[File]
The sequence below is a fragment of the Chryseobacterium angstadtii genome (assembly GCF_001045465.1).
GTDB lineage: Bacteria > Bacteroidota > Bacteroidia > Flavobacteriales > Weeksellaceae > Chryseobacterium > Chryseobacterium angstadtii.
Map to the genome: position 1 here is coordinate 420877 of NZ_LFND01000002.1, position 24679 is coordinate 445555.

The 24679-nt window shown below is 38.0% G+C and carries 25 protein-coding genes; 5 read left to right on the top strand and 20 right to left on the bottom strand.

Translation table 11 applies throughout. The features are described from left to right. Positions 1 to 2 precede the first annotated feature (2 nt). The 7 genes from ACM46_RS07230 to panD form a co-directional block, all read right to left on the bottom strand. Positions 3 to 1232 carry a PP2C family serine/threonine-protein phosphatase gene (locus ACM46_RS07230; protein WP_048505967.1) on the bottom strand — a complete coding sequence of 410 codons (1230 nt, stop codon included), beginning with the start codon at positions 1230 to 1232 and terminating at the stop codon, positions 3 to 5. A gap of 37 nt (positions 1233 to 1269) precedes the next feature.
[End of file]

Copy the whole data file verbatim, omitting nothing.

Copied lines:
The sequence below is a fragment of the Chryseobacterium angstadtii genome (assembly GCF_001045465.1).
GTDB lineage: Bacteria > Bacteroidota > Bacteroidia > Flavobacteriales > Weeksellaceae > Chryseobacterium > Chryseobacterium angstadtii.
Map to the genome: position 1 here is coordinate 420877 of NZ_LFND01000002.1, position 24679 is coordinate 445555.

The 24679-nt window shown below is 38.0% G+C and carries 25 protein-coding genes; 5 read left to right on the top strand and 20 right to left on the bottom strand.

Translation table 11 applies throughout. The features are described from left to right. Positions 1 to 2 precede the first annotated feature (2 nt). The 7 genes from ACM46_RS07230 to panD form a co-directional block, all read right to left on the bottom strand. Positions 3 to 1232 carry a PP2C family serine/threonine-protein phosphatase gene (locus ACM46_RS07230; protein WP_048505967.1) on the bottom strand — a complete coding sequence of 410 codons (1230 nt, stop codon included), beginning with the start codon at positions 1230 to 1232 and terminating at the stop codon, positions 3 to 5. A gap of 37 nt (positions 1233 to 1269) precedes the next feature.